Ian Begley, SNY.tv | Twitter |
Last week in New Jersey, several Knicks were in attendance for the NBA's Rookie Transition Program, a four-day event that the league and the NBPA put together to help rookies adjust to life as a pro athlete. Players listened to experts, ex-players and their peers discuss topics ranging from sexual health to social media.
"At the core of what we're doing is, 'How are you the best professional you can be? And how are you clear and concise in what your decision-making process is?" says Greg Taylor, the NBA's Head of Player Development.
Second-year Knicks Mitchell Robinson and Allonzo Trier were among the players in attendance this year. Rookies RJ Barrett and Iggy Brazdeikis were there as well.
Robinson said an ex-player's talk about his struggles with mental health issues was impactful.
"For him to tell us what he went through and the mental health (issues) that he had, it made me feel like I can use some of those skills to become a better person, better player," Robinson said.
The goal of the program is to help prepare young players for the off-court elements of life in the NBA. Robinson and Trier attended this summer because they weren't able to make it last year.
Trier said he found the first-hand accounts from current and former players valuable.
"It was great to hear people's stories who came and spoke. A lot of them did a lot of revealing of themselves, their lives, whether they were going through great times or struggles," the second-year guard said.
Financial health and sound financial decision-making was also discussed during the program.
"A lot of us grew up with different backgrounds and different traits so this will allow us to get a head start on the game and open our eyes to what we're getting ready to see," Trier said.
Taylor points out that the transition program is only the start of the league's effort to help young players adjust to NBA life. The league has multiple meetings with teams over the course of the season to reinforce the points and lessons discussed in the program.
"It's a year-long effort," Taylor says.
Both Trier and Robinson answered a few questions about the Knicks during their interviews.
ON EXPECTATIONS FOR THE SEASON:
"Just come in and be better," Trier said. "Obviously, there's no question that we have more talent across the board, which can always be more helpful. Now it will be on us to execute Coach Fizdale's plan for us and to come together and find a way to be a better basketball team, which there should be no excuse for with the talent that we have coming into this season. It will be a great opportunity for us."
Said Robinson: "Just to bond with (new teammates), to grow with them. Hopefully we'll be teammates for a long time.... They don't know how I play, I don't know how they play. We've played against eachother. When training camp starts, (we'll) just grind together and get that connection."
Coming off a 17-win season, the Knicks added Barrett and Brazdeikis in the draft and Julius Randle, Bobby Portis, Marcus Morris, Elfrid Payton and others in free agency this summer.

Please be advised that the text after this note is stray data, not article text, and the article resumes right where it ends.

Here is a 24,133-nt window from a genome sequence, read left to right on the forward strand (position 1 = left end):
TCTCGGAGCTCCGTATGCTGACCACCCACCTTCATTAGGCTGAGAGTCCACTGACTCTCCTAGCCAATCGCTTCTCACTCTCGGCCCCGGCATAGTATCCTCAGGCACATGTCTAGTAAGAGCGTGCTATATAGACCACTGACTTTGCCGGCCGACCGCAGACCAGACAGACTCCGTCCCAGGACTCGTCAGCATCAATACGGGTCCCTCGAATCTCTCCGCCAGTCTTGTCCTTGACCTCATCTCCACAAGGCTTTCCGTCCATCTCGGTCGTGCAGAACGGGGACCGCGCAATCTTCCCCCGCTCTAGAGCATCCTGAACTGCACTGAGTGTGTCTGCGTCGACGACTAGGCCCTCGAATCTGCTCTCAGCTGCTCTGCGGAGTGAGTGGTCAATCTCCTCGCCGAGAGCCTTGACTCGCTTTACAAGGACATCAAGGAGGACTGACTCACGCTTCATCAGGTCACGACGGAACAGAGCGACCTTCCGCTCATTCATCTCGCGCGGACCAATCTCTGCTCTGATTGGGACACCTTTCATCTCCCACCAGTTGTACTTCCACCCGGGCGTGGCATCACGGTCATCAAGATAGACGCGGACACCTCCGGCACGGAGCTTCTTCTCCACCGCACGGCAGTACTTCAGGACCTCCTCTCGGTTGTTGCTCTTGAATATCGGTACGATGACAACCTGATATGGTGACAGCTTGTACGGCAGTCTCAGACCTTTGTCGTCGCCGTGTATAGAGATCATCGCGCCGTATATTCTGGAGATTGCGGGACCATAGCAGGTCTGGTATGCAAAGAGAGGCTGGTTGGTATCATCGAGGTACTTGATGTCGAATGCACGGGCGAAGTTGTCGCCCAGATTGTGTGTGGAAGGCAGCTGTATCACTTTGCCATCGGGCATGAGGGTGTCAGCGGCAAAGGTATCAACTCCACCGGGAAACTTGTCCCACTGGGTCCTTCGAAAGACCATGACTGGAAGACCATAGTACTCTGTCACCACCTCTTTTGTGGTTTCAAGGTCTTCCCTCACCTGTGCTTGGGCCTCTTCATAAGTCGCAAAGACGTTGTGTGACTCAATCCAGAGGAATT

TRIER MAY SHOOT MORE THREES:
In an interview with The Athletic last month, Trier said the organization told him to shoot more threes this season. As a rookie, Trier shot 39 percent from beyond the arc on 2.1 attempts per game. Those attempts may increase this season. Trier is entering the season prepared to shoot more threes.
"Me being such an accurate shooter from the perimeter, (the organization) wanted me to take more of those in order to provide more shooting for our basketball team. That was something they felt that I could bring to the table," Trier said. "They thought that I could do more of that, which would make our basketball team that much tougher to guard and help me be that much more effective as a player."
ROBINSON ON FOULS, HOSTING CAMPS:
Robinson got into foul trouble early in his rookie season but cut down on his fouls as the year went on. He expects to continue that trend heading into his second NBA season.
"I slide my feet more than I did (at the beginning of his rookie season)," Robinson said. "The game kind of slowed down for me at the end of last season. So the only thing I can do now is pick up where I left off last season, which is continue to stay out of foul trouble and get better."
Robinson hosted several basketball camps for kids in different cities over the summer. He hoped to provide exposure to kids who may not be able to attend NBA games.
"Kids want to go to NBA games but NBA game tickets are crazy expensive," Robinson said. "I wanted to try to give kids a lesson that no matter how tough things are you can still work and strive for greatness. These kids just want to learn like players want to learn. So when I have an opportunity to be with them at camp, I'm going to be there."
INSTANT CARDS AVAILABLE:
Panini has released the first official NBA Instant cards featuring Barrett. Cards will be available until Monday at 3 PM.